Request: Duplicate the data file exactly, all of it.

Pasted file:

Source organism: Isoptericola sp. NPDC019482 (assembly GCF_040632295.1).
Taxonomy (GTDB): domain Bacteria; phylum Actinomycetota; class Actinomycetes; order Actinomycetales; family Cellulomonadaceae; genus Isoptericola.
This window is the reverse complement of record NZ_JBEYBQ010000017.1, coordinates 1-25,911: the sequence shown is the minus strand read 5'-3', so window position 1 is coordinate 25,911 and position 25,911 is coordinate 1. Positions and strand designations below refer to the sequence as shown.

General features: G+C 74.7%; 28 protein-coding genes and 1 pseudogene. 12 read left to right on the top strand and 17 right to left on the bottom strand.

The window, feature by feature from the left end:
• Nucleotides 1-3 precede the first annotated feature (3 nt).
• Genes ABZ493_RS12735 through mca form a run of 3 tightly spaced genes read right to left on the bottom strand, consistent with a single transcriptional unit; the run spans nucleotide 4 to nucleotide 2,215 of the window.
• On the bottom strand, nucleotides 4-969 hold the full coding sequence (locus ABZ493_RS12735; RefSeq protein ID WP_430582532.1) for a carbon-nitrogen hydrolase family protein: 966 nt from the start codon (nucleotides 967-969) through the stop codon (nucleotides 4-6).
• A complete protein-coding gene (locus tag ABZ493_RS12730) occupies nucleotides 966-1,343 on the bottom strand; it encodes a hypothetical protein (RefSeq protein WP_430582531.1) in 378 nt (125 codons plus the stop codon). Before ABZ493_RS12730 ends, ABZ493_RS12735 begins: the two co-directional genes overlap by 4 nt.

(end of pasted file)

Source organism: Isoptericola sp. NPDC019482 (assembly GCF_040632295.1).
Taxonomy (GTDB): domain Bacteria; phylum Actinomycetota; class Actinomycetes; order Actinomycetales; family Cellulomonadaceae; genus Isoptericola.
This window is the reverse complement of record NZ_JBEYBQ010000017.1, coordinates 1-25,911: the sequence shown is the minus strand read 5'-3', so window position 1 is coordinate 25,911 and position 25,911 is coordinate 1. Positions and strand designations below refer to the sequence as shown.

General features: G+C 74.7%; 28 protein-coding genes and 1 pseudogene. 12 read left to right on the top strand and 17 right to left on the bottom strand.

The window, feature by feature from the left end:
• Nucleotides 1-3 precede the first annotated feature (3 nt).
• Genes ABZ493_RS12735 through mca form a run of 3 tightly spaced genes read right to left on the bottom strand, consistent with a single transcriptional unit; the run spans nucleotide 4 to nucleotide 2,215 of the window.
• On the bottom strand, nucleotides 4-969 hold the full coding sequence (locus ABZ493_RS12735; RefSeq protein ID WP_430582532.1) for a carbon-nitrogen hydrolase family protein: 966 nt from the start codon (nucleotides 967-969) through the stop codon (nucleotides 4-6).
• A complete protein-coding gene (locus tag ABZ493_RS12730) occupies nucleotides 966-1,343 on the bottom strand; it encodes a hypothetical protein (RefSeq protein WP_430582531.1) in 378 nt (125 codons plus the stop codon). Before ABZ493_RS12730 ends, ABZ493_RS12735 begins: the two co-directional genes overlap by 4 nt.